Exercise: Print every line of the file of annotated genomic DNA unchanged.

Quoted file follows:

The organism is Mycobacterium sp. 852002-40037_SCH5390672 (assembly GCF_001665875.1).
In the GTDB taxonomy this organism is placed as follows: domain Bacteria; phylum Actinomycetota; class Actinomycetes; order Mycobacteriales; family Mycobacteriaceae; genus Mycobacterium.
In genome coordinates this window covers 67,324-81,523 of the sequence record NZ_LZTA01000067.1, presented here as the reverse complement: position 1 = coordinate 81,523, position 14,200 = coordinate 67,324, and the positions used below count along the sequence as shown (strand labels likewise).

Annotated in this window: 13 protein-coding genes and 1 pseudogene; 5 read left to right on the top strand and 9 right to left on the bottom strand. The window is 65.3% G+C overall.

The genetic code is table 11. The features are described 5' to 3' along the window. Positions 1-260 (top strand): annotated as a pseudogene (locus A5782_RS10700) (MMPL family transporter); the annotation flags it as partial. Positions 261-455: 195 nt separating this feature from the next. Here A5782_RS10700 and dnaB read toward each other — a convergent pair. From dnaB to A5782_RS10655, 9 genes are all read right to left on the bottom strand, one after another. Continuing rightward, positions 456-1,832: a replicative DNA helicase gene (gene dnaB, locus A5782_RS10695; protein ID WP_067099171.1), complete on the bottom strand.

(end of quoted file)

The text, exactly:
The organism is Mycobacterium sp. 852002-40037_SCH5390672 (assembly GCF_001665875.1).
In the GTDB taxonomy this organism is placed as follows: domain Bacteria; phylum Actinomycetota; class Actinomycetes; order Mycobacteriales; family Mycobacteriaceae; genus Mycobacterium.
In genome coordinates this window covers 67,324-81,523 of the sequence record NZ_LZTA01000067.1, presented here as the reverse complement: position 1 = coordinate 81,523, position 14,200 = coordinate 67,324, and the positions used below count along the sequence as shown (strand labels likewise).

Annotated in this window: 13 protein-coding genes and 1 pseudogene; 5 read left to right on the top strand and 9 right to left on the bottom strand. The window is 65.3% G+C overall.

The genetic code is table 11. The features are described 5' to 3' along the window. Positions 1-260 (top strand): annotated as a pseudogene (locus A5782_RS10700) (MMPL family transporter); the annotation flags it as partial. Positions 261-455: 195 nt separating this feature from the next. Here A5782_RS10700 and dnaB read toward each other — a convergent pair. From dnaB to A5782_RS10655, 9 genes are all read right to left on the bottom strand, one after another. Continuing rightward, positions 456-1,832: a replicative DNA helicase gene (gene dnaB, locus A5782_RS10695; protein ID WP_067099171.1), complete on the bottom strand.